Judicial appointment through merit selection is supposed to ensure a qualified judiciary. Proponents say appointment equals independence since judges can neutrally apply the law and not worry about special interests. And retention elections are supposed to assure accountability to the naked unwashed.
The arguments for selecting judges based on merit rather than through partisan political elections center on the two seemingly inconsistent, competing values of judicial independence and of accountability to the electorate.
By taking electioneering out of the judicial selection process, merit selection of judges “protects the impartiality of the judiciary without sacrificing accountability,” says former Supreme Court Justice Sandra Day O’Connor in a New York Times Op-Ed, May 21, 2010, see Take Justice Off the Ballot. (Underscoring the importance of the issue in Nevada as well as its own preferences, the Nevada State Bar is sponsoring a 3-hour free CLE seminar featuring the former supreme court justice September 21, 2010 in Las Vegas, Selecting Nevada’s Judges: Protecting Impartiality and Ensuring Accountability.)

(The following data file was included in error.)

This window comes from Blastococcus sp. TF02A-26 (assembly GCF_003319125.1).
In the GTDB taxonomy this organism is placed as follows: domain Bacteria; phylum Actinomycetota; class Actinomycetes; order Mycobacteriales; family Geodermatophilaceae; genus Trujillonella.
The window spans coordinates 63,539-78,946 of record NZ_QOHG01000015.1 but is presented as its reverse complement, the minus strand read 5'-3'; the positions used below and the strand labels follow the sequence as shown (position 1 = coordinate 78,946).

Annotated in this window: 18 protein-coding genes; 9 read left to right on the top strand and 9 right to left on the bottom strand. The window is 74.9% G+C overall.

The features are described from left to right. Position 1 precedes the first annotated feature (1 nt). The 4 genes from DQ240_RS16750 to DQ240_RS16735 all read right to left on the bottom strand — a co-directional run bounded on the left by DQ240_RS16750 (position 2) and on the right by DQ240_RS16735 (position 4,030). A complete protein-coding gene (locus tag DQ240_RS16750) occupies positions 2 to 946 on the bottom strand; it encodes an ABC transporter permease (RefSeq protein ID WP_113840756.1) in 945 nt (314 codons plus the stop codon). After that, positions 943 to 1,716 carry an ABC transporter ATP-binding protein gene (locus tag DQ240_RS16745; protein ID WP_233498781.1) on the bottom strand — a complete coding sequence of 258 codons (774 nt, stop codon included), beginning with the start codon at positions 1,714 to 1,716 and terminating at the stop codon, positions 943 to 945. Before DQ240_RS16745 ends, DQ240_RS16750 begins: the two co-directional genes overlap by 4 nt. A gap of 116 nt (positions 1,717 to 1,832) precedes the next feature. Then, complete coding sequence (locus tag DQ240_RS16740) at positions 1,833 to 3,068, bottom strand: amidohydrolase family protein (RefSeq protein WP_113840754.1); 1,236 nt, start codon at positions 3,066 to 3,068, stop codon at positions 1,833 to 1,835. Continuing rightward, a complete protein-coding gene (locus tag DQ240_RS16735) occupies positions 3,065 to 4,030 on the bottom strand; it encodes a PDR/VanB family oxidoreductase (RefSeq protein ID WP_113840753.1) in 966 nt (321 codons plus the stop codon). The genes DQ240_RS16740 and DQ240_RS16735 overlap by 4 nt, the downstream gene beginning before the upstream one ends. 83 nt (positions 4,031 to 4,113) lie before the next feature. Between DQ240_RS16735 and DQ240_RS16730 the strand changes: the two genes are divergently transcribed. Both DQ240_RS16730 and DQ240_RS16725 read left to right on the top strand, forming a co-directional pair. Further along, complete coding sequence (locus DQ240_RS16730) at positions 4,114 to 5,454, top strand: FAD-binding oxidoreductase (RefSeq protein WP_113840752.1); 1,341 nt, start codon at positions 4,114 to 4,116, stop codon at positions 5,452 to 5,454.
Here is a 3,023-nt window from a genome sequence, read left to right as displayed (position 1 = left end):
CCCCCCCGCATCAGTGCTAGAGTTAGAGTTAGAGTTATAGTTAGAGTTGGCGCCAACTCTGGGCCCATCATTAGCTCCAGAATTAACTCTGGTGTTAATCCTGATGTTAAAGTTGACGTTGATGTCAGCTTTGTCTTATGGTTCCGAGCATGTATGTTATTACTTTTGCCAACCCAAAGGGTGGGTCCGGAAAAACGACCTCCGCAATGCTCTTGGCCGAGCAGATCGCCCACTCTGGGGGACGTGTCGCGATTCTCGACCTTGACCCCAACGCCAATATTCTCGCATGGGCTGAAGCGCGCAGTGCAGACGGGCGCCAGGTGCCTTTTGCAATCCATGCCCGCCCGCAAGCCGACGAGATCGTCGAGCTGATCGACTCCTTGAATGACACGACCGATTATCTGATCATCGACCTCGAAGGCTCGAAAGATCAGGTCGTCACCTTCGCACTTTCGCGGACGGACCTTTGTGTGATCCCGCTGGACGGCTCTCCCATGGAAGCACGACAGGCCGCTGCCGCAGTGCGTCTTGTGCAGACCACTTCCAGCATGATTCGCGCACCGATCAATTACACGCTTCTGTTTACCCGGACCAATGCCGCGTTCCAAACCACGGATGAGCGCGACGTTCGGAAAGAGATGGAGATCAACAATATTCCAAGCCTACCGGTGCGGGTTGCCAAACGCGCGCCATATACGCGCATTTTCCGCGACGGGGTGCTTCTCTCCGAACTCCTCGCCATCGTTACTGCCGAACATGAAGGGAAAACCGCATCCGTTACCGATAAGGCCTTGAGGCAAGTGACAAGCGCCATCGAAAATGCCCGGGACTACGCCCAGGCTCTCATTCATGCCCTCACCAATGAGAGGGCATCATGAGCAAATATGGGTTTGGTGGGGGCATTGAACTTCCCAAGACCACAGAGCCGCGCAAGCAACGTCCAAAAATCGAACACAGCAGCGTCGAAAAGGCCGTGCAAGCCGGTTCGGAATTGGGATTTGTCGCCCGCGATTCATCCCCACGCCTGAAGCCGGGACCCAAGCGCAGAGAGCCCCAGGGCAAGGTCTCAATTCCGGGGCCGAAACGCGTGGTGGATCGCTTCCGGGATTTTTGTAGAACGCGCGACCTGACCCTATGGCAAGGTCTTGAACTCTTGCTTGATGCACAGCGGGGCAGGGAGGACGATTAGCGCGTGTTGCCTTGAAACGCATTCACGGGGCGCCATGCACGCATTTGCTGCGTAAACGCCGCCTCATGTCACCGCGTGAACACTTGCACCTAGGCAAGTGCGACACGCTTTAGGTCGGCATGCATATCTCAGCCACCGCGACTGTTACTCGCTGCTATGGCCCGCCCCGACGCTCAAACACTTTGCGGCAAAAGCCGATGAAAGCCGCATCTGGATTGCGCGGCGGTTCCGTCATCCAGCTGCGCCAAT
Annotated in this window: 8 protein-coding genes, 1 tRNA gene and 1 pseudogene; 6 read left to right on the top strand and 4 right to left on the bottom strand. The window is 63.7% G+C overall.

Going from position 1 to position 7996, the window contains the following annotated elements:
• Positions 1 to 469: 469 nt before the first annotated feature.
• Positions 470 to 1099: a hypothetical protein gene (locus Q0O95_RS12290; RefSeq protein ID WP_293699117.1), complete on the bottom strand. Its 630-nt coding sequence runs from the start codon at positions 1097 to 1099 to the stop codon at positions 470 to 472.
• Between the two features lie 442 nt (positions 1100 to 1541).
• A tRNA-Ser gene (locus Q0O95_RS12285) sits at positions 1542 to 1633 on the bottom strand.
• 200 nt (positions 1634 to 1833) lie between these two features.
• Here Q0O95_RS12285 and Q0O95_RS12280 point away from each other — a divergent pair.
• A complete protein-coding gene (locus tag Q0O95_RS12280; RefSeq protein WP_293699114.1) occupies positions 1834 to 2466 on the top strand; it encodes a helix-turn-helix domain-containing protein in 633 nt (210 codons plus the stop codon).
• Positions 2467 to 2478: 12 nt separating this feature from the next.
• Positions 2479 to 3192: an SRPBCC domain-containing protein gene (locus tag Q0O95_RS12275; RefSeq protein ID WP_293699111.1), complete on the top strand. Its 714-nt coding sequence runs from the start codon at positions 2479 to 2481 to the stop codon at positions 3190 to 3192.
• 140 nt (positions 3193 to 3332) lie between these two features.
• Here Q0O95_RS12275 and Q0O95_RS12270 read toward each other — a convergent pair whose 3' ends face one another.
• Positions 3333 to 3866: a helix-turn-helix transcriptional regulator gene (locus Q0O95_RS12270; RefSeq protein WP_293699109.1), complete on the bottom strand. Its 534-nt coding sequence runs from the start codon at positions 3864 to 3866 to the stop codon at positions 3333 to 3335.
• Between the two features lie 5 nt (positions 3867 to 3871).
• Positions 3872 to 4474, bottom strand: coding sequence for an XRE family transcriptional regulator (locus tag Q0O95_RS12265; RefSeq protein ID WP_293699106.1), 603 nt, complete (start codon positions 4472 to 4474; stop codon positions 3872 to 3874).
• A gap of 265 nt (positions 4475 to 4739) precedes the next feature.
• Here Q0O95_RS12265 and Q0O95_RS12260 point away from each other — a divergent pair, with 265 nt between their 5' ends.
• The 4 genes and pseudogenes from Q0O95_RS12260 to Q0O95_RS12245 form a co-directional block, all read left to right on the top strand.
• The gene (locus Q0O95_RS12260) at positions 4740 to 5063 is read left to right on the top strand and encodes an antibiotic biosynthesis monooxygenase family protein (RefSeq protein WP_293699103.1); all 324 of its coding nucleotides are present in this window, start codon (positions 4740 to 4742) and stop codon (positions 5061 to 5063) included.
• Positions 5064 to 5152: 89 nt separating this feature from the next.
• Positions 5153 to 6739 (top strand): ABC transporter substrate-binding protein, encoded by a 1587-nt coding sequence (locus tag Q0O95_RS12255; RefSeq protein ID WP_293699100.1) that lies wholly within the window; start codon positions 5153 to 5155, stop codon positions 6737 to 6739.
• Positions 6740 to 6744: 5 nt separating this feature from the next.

But what accountability?
Beyond the fact that those who sit on appointment commissions are themselves, ‘special interests,’ with their own axes-to-grind, the more fundamental problem is that retention elections don’t come close to achieving the goal of judicial accountability.
In the history of judicial retention elections, save for a handful of prominent issue-driven instances like Chief Justice Rose Bird over her opposition to the death penalty in California, very few judges have actually lost a retention election. Indeed, in Missouri’s 70-year history there’s never been a supreme court or appellate court judge that has lost a retention election. Indeed one law review article has its author, Ohio State University political scientist Lawrence Baum, noting that “incumbent judges are most vulnerable to defeat in partisan elections and safest in retention elections.” See Judicial Elections and Judicial Independence: The Voter’s Perspective.